Recently, as I was reaching out to one of the many retired tax luminaries in Silicon Valley with an important question for him. I asked, “What advice would you give the rising new generation of tax executives and CFOs? His response is valuable; I hope you will pass this on to everyone you know in the tax and financial profession.
As the CEO of www.taxconnections.com, I believe it is an indicator of what is to come in the future of the United States business.
Prior to reading this letter, for the record, many corporate tax executives call me by by nickname Kitty. Here is the letter received today that is an eye opener from a seasoned and now retired tax executive.
It was very nice to speak with you this afternoon. A surprise to hear your “million dollar voice”.
Attached is the WSJ article “Companies Bring Profits Back To U.S.” from 6/21/2020 explaining that the $124 Billion in cash was brought back into the U.S. in Q1 and that $851 Billion in cash was repatriated in 2018. The article got its information from the Commerce Department and that information is probably underestimated by many times.
I have explained to friends and consumers in the U.S. who were buying iPhones, tools, electronics, clothes, fast food hamburgers, books, etc. from foreign affiliated sellers of those U.S. companies that revenue from those sales, and manufacturing and jobs went outside the U.S. But, with Trump’s lower tax for U.S. businesses, that trend is reversing. Now, U.S. companies want to generate U.S. revenue subject to the lower U.S. taxes, not foreign revenue. Additionally, there are now penalty taxes for continuing to generate revenue outside the U.S. In order to achieve these benefits, tax planning has changed from when I did it. These changes help the U.S. economy and return jobs to the U.S. and bring manufacturing back to the U.S. But more than ever, CFOs need tax people to plan, execute and achieve these benefits. See reshorenow.org for a list of thousands of U.S. companies reshoring, a lot of household names.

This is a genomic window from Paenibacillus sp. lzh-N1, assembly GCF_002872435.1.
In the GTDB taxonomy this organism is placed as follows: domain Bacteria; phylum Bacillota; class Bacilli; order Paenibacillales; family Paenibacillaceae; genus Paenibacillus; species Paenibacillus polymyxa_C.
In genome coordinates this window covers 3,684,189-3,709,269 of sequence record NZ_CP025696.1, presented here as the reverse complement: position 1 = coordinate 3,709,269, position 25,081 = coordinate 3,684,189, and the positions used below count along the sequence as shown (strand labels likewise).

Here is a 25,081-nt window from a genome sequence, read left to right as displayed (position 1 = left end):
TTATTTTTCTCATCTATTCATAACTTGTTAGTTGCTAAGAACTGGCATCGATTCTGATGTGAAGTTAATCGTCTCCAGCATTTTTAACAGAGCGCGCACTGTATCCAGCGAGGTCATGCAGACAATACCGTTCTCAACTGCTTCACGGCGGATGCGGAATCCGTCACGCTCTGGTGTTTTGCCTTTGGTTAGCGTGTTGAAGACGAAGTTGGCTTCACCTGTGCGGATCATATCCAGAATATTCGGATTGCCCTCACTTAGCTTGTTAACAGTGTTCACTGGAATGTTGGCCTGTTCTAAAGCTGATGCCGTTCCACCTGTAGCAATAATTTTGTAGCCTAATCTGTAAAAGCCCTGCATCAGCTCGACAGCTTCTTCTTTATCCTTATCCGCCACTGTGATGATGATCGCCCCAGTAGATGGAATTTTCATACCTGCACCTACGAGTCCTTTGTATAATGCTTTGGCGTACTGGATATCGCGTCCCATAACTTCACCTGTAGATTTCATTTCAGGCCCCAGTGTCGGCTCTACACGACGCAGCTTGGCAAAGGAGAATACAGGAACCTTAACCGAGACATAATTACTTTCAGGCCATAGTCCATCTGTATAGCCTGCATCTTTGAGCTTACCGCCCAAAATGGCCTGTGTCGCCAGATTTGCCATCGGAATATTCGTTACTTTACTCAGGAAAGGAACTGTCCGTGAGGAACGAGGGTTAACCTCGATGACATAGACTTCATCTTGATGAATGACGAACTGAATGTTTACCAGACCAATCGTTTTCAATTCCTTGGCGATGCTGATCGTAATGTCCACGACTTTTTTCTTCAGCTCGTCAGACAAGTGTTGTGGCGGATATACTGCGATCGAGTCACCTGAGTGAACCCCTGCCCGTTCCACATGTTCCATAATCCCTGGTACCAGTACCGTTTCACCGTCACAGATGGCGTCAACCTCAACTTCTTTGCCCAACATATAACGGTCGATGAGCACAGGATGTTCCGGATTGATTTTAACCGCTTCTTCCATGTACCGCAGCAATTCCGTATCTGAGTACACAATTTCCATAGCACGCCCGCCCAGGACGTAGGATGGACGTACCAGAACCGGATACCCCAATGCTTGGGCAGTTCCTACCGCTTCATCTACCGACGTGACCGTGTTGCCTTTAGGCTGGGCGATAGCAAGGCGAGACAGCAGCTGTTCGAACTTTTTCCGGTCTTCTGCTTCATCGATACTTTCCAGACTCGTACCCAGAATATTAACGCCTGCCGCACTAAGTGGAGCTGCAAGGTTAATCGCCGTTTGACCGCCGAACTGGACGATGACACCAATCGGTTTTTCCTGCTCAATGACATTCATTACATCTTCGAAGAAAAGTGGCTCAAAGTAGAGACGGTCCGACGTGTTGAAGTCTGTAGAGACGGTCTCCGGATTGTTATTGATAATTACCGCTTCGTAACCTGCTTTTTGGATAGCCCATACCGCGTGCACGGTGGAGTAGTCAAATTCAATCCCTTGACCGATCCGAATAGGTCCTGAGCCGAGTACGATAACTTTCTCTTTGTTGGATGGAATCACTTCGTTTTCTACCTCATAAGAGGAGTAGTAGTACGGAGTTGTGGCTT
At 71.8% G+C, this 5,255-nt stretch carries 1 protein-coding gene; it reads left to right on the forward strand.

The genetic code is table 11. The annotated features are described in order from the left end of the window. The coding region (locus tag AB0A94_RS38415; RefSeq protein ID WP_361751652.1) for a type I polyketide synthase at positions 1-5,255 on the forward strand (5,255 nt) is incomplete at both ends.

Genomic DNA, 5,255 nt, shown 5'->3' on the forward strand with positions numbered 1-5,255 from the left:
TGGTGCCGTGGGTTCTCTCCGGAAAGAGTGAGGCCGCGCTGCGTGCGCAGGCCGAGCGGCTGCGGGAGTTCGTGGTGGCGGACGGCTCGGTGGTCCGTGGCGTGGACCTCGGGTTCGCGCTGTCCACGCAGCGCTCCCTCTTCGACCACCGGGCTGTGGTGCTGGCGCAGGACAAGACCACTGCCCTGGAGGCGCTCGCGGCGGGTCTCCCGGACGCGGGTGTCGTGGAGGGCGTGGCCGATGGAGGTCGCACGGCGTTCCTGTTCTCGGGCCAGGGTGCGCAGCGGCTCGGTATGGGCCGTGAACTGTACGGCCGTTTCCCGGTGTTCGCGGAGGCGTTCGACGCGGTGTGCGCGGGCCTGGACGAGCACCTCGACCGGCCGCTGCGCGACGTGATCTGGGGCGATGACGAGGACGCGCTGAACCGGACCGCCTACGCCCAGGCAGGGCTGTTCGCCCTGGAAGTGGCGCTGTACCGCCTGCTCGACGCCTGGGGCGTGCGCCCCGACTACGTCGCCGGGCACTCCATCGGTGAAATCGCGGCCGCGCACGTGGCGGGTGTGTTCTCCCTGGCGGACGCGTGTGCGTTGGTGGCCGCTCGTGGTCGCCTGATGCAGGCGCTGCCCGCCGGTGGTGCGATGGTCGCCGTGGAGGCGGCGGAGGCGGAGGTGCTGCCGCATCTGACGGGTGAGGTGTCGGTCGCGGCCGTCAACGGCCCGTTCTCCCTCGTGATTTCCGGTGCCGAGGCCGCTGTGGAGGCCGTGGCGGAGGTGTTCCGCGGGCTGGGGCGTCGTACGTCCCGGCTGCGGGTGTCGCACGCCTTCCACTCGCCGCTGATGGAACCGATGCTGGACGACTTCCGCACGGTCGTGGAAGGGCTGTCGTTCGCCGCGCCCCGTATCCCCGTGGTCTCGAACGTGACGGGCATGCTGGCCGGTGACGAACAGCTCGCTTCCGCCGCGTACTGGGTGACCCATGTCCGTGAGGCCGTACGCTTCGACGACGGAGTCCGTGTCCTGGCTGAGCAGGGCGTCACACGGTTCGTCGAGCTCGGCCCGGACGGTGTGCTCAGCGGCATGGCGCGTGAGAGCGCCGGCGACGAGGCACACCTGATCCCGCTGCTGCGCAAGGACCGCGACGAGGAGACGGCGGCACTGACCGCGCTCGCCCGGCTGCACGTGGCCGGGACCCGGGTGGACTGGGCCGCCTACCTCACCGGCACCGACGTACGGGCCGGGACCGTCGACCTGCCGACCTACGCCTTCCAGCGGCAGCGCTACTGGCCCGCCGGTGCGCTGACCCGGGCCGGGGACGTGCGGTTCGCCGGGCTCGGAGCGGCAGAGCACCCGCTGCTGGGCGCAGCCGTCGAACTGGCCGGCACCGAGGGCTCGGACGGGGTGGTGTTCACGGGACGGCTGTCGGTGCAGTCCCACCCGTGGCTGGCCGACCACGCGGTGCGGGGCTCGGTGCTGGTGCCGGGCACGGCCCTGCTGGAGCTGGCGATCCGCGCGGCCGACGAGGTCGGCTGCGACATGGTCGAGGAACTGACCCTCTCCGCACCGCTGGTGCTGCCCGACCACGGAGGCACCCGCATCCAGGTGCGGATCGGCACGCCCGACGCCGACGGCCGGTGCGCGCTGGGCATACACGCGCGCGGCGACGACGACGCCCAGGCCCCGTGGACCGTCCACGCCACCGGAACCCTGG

So while the accounting disclosures, and potential penal digital taxes in Europe are restrictive, creative tax planning is still critical to the bottom line, EPS, and cash planning.
Anyway, glad to have spoken with you.
Paul T. Sakai
MORE FROM KAT JENNINGS: I predict that all the money flowing back into the U.S. by major corporations will create a positive impact on the economy and the future of jobs in the U.S.
Retired tax luminaries like Paul Sakai have a real world perspective and valuable insight to share and we should listen to them. This is precisely why I seek out experienced tax executives and CFOs who will take the time to share teachable moments with our tax and finance leaders in U.S. corporations. Contact firstname.lastname@example.org to share your perspective on corporate tax issues.